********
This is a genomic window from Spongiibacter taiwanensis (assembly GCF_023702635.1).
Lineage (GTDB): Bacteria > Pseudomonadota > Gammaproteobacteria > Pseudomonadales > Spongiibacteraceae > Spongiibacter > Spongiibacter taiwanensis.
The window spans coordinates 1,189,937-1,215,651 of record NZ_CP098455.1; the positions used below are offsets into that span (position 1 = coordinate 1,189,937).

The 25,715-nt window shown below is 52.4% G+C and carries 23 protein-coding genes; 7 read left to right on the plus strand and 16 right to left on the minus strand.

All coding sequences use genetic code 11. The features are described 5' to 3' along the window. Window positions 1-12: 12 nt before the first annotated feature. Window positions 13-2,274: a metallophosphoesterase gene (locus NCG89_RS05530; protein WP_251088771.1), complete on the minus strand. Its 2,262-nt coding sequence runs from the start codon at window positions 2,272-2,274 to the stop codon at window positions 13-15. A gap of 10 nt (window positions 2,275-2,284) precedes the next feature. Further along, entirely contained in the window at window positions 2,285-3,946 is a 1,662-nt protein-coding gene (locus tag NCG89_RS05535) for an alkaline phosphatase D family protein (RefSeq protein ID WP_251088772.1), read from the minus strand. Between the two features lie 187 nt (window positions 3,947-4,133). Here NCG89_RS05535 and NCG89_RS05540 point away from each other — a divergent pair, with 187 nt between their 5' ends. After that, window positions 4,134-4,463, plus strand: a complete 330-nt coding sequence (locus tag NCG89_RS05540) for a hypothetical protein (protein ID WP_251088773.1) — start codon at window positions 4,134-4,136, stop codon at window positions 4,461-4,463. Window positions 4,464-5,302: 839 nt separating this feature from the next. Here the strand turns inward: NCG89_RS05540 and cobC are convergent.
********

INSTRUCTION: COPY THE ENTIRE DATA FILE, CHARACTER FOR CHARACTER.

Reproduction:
This is a genomic window from Spongiibacter taiwanensis (assembly GCF_023702635.1).
Lineage (GTDB): Bacteria > Pseudomonadota > Gammaproteobacteria > Pseudomonadales > Spongiibacteraceae > Spongiibacter > Spongiibacter taiwanensis.
The window spans coordinates 1,189,937-1,215,651 of record NZ_CP098455.1; the positions used below are offsets into that span (position 1 = coordinate 1,189,937).

The 25,715-nt window shown below is 52.4% G+C and carries 23 protein-coding genes; 7 read left to right on the plus strand and 16 right to left on the minus strand.

All coding sequences use genetic code 11. The features are described 5' to 3' along the window. Window positions 1-12: 12 nt before the first annotated feature. Window positions 13-2,274: a metallophosphoesterase gene (locus NCG89_RS05530; protein WP_251088771.1), complete on the minus strand. Its 2,262-nt coding sequence runs from the start codon at window positions 2,272-2,274 to the stop codon at window positions 13-15. A gap of 10 nt (window positions 2,275-2,284) precedes the next feature. Further along, entirely contained in the window at window positions 2,285-3,946 is a 1,662-nt protein-coding gene (locus tag NCG89_RS05535) for an alkaline phosphatase D family protein (RefSeq protein ID WP_251088772.1), read from the minus strand. Between the two features lie 187 nt (window positions 3,947-4,133). Here NCG89_RS05535 and NCG89_RS05540 point away from each other — a divergent pair, with 187 nt between their 5' ends. After that, window positions 4,134-4,463, plus strand: a complete 330-nt coding sequence (locus tag NCG89_RS05540) for a hypothetical protein (protein ID WP_251088773.1) — start codon at window positions 4,134-4,136, stop codon at window positions 4,461-4,463. Window positions 4,464-5,302: 839 nt separating this feature from the next. Here the strand turns inward: NCG89_RS05540 and cobC are convergent.